Dear President Obama,
I'm sorry to say that my invitation to this year's National Prayer Breakfast must have gotten lost in the mail. But I heard about your speech, saw the pictures and read your remarks from my office here at Claremont Lincoln University in Southern California.
It sounded like a very moving, inspiring and spiritual occasion. I especially liked the part where you said,
"[I]n my moments of prayer, I'm reminded that faith and values play an enormous role in motivating us to solve some of our most urgent problems, in keeping us going when we suffer setbacks, and opening our minds and our hearts to the needs of others ... We can't leave our values at the door."
Like you, I'm concerned about how we deal with the injustices of the world. I don't want this letter to get too political, but we live in a time where national politicians don't think they need to worry about the "very poor" since we have a social safety net. You probably haven't seen Jon Stewart's reaction to this yet, but he made a pretty good observation:
"Here's the thing about being in a net: Being in a net is bad, whether you're a butterfly or a fish or a trapeze artist or a poor person. If you're in a net, something has gone terribly, terribly wrong."
Those of us in higher education talk a lot about solving the world's problems. Some colleges and universities take a secular approach, calling on the power of human decency and American virtue to motivate young people to community service. Others take a mono-religious approach to educating young Christians and Jews for lives of service rooted in their particular traditions.
But we live in a time when the U.S. is comprised of people of countless religious and ethical beliefs. Some convictions are pious and rigid, and some open and accepting. Some are homegrown and deeply rooted, and some are introduced from far away lands and are adapting to the American way.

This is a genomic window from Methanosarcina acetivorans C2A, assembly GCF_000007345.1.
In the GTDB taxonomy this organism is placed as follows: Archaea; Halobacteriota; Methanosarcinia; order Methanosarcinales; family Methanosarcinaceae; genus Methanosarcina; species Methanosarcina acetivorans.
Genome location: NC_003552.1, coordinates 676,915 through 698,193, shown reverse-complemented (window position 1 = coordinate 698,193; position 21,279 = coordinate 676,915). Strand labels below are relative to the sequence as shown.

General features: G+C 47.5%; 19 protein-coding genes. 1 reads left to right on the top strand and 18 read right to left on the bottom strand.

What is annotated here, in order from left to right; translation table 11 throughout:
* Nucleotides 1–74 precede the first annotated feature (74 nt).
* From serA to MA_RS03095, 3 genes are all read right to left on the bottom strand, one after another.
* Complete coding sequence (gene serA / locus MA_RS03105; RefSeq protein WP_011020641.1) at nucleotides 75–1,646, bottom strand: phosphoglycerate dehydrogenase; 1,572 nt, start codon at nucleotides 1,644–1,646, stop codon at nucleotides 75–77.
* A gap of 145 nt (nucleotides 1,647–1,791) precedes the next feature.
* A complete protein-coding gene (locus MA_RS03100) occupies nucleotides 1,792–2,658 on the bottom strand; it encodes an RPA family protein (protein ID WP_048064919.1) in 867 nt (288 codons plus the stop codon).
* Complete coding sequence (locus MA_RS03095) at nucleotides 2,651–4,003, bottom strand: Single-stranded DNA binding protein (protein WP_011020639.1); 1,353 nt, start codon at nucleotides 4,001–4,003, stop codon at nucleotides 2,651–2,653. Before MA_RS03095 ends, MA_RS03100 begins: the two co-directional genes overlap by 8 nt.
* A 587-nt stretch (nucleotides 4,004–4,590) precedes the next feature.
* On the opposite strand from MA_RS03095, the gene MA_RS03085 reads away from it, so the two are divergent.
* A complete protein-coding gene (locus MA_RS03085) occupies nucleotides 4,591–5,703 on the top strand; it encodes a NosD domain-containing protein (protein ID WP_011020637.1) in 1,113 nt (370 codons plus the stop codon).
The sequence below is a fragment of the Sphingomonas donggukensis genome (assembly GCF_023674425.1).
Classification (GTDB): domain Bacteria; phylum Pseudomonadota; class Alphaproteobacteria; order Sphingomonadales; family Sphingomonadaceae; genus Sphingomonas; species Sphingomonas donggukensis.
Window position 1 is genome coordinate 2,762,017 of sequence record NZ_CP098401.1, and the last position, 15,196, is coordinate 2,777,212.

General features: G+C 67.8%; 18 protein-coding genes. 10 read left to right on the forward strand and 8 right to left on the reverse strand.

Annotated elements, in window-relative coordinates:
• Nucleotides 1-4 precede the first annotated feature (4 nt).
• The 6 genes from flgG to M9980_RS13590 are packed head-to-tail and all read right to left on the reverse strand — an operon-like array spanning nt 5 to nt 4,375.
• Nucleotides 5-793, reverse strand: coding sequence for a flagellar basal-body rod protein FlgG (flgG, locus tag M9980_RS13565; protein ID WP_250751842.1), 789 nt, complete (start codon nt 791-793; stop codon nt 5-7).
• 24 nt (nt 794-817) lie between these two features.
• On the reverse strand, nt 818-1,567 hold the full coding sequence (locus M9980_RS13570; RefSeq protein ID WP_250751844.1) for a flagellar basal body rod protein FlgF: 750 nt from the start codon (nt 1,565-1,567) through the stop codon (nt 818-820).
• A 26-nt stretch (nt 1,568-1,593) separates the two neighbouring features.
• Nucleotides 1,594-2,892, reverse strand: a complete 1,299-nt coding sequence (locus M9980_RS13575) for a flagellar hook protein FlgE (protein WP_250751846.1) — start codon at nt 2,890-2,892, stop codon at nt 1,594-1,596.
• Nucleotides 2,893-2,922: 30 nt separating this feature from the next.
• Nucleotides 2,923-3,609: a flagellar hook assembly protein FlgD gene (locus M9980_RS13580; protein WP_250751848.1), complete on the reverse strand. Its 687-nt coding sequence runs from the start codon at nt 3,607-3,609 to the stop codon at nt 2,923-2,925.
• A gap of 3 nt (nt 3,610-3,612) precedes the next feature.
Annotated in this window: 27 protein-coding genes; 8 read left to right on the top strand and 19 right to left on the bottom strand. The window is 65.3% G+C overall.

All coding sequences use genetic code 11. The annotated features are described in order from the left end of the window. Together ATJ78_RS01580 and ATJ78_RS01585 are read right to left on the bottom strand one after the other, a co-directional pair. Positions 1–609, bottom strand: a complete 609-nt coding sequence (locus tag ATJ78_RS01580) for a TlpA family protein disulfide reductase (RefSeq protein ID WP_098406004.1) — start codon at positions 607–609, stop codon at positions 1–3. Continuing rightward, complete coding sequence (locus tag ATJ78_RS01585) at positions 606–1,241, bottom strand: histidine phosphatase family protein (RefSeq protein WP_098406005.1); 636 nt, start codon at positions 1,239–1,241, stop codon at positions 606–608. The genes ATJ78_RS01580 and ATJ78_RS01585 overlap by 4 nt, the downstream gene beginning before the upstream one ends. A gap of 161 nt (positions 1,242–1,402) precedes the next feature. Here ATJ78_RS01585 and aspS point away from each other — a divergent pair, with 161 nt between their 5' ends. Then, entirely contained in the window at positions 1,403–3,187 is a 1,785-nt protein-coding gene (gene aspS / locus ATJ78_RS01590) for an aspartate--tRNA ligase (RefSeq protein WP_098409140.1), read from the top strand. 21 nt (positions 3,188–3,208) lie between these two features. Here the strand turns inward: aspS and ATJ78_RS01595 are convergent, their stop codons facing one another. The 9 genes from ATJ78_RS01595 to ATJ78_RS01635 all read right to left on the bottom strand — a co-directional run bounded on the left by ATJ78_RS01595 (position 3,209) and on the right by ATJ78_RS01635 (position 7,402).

But all these beliefs have one thing in common: they're all here. They are among us, and they are all America. And solving our social problems with one set of values is no longer an option. It will take all of us if we want to truly make a difference.
Long ago, I was ordained as a Methodist minister, but I've spent my whole career in higher education. Today, I'm president of the nation's first intentionally interreligious university, which is one of the 300 or so schools taking part in your Interfaith Campus Challenge. So we understand how faith and values can improve the world around us. Like you, we put our beliefs into motion -- what we call "engaged ethics" -- from our perspectives within Christianity, Judaism, Islam, Jainism, Buddhism ... well, it's a long list, isn't it? But without collaboration across our differences how can we find world solutions?
So this email is to say that we hear your call. We're with you. We know that the great traditions have deep roots of justice and care. But they are also sources of violence and hatred. So we must educate the young people, together, to work together in public and private to bring about peace in our land and beyond.
Thank you for your prayers. Maybe I'll see you next year ...
Jerry D. Campbell
President, Claremont Lincoln University Claremont, California